November 7th Must Be Recalled Not as a Triumph but as a Tragedy, Not for Its Victors but Because of Its Victims
by Paul Goble
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Vienna, November 7 The Moscow journal "New Times" points out in its current issue that "almost no one except the communists now marks November 7th," the anniversary of the Bolshevik seizure of power in 1917. But it argues that it should become the occasion for recalling the victims of communism and the horrors of that regime.
To that end, the weekly republishes a remarkable broadcast made on September 9, 1953, by Aleksandra Tolstoy, the daughter of the great Russian writer. It was brought to the peoples of the Soviet Union by Radio Liberation, as the U.S.-funded Radio Liberty was originally known.
Directing her words particularly to members of the Communist Party and the Komsomol, Tolstoy said she wanted to speak from the heart not from the text of "a carefully prepared anti-communist speech" and to tell a little about her own experiences and her hopes and fears for the people of her homeland.
Born in 1884 into a world of relative privilege, she began by saying that she had experienced the revolution, had lived in Soviet Russia for 12 years and remained "happy that [she] had been able to give these years to the service of the people by means of organizing in her father's estate, Yasnaya Polyana, schools, hospitals, and cooperatives.
She recalled that she had spent time in Soviet prisons and in Soviet camps, adding that "happily for [herself, she] had been on the side not of the oppressors but on that of the oppressed." And although she had left the USSR at the end of the 1920s to live abroad, she could not and would not "forget [her] motherland."
For that reason and because she had lived in free societies elsewhere, Tolstoy said she "would like to see [Russia] free like other countries where each citizen can organize his life as he wants, choose work that suits him, and live where he pleases, without being subordinated in everything to the orders of the [communist] party."
But "all you members of the party," she continued, live not that way but "only by an external directive, by an order from above." You never know when you will become a non-person, she argued, and, thus, one must ask, "who needs your communist party, with its so-called dictatorship of the proletariat?"
"Why are you doing what you are doing?" To which there is only one real answer: to oppress your "non-party citizens who stand incomparable above you on one measure: they are not taking part in your cruelties but only silently bearing the sufferings" you inflict. "Are you not responsible before your motherland which you have converted into a concentration camp?"
Can there be any "naïve people" among you "who have preserved the dream about a world revolution, about the achievements of the five-year plans, about the equality of the population?" Responding to her own question, Tolstoy said she could not believe that such "believers" could possibly remain in Russia.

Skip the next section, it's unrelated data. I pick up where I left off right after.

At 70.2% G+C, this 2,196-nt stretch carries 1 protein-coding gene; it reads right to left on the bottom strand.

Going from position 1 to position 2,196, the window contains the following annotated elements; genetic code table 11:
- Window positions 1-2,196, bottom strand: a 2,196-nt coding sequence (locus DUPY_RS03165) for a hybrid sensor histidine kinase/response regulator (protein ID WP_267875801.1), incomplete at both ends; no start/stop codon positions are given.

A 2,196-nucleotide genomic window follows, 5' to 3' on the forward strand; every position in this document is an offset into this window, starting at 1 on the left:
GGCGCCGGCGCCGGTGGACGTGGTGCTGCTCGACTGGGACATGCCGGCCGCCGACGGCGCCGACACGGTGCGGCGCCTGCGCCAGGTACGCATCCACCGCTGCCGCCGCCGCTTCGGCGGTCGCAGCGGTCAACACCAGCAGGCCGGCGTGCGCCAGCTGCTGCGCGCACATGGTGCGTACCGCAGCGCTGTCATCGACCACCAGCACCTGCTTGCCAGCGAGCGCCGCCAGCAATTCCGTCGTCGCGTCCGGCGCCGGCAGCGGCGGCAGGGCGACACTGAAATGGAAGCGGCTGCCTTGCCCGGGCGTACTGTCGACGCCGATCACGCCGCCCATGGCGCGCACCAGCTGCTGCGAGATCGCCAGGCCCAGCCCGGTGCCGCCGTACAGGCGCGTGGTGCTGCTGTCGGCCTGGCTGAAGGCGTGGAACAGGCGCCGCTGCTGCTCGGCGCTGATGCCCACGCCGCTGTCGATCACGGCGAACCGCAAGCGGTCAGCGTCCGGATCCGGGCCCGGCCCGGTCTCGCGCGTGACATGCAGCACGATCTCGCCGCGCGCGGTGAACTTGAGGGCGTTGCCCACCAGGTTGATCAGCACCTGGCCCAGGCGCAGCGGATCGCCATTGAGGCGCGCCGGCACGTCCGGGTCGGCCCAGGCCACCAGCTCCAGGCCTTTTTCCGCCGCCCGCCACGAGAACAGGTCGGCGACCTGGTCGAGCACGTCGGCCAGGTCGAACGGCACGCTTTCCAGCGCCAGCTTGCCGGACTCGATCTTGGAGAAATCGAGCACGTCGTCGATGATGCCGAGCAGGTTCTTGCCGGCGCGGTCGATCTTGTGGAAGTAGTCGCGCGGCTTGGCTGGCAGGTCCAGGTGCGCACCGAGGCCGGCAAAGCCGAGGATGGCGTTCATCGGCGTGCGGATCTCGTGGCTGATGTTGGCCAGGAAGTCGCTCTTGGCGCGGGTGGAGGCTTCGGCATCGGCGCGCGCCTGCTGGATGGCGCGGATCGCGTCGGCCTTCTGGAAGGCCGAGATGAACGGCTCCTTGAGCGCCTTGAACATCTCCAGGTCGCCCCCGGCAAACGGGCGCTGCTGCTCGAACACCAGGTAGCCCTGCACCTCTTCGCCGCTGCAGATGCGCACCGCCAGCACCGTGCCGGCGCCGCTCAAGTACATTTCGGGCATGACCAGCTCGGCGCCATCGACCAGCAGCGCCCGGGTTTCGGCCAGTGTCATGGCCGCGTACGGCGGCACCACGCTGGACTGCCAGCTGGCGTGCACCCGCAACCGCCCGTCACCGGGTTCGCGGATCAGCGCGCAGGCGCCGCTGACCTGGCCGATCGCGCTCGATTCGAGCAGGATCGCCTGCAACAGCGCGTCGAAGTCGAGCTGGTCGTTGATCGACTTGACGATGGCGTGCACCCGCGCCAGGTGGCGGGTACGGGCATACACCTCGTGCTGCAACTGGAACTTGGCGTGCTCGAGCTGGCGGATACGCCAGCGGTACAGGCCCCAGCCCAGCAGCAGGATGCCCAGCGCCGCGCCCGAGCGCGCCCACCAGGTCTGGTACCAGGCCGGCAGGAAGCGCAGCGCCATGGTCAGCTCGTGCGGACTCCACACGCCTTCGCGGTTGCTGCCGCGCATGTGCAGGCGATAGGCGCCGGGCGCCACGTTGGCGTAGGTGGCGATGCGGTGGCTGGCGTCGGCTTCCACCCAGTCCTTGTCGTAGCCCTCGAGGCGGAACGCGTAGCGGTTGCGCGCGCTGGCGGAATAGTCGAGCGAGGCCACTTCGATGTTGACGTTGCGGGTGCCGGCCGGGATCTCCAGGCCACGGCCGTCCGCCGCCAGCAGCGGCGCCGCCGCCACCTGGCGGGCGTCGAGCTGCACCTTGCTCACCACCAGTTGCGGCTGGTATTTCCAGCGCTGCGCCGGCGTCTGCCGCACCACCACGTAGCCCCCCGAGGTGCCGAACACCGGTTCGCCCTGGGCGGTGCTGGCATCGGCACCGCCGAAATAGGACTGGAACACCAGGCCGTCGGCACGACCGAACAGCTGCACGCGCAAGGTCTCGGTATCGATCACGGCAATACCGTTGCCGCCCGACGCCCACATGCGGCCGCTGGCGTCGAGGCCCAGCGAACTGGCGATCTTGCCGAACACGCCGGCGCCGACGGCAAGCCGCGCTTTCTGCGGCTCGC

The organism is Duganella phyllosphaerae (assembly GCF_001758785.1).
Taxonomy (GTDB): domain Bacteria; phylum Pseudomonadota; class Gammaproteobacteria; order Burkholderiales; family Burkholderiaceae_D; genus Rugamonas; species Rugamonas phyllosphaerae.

So what then do you communists and Komsomols believe? That "you will avoid the fate of thousands of party members shot by their own?" It may be that some will escape that fate or, perhaps, even more, but even if you escape retribution by men, Tolstoy added, "whether you believe or not, comrades, you will not escape from divine retribution" for what you have done.
Perhaps, she continued, some of you still believe in the ideas of Karl Marx. If so, try reading carefully his "Capital," although she noted that she agreed in advance that this book is "terribly boring." And if you do that, she said, "you will be quickly convinced as to how far Soviet power has departed from Marxism."
"Comrades," Tolstoy said, "I could talk to you for hours about how your Kremlin masters are deceiving you." But many of you already had demonstrated. And consequently, she said, she had great hopes for Russia in the future.
"Life," she said, "is intended to give people joy. And joy is achieved only by following the will of He who gave us life. Joy is in freedom, in love, in a supportive attitude toward all! And believe me, friends," she went on, "in the achievement of this ideal, of this idea of freedom and happiness for Russian people, you are not alone."
Aleksandra Lvovna died in 1979, 12 years before the end of communism was declared in her country. But now almost 18 years after that, her country is ruled not by those who share her ideals but rather by products of the communist and Komsomol past at least some of whom believe that the end of that system was "the greatest tragedy of the 20th century."
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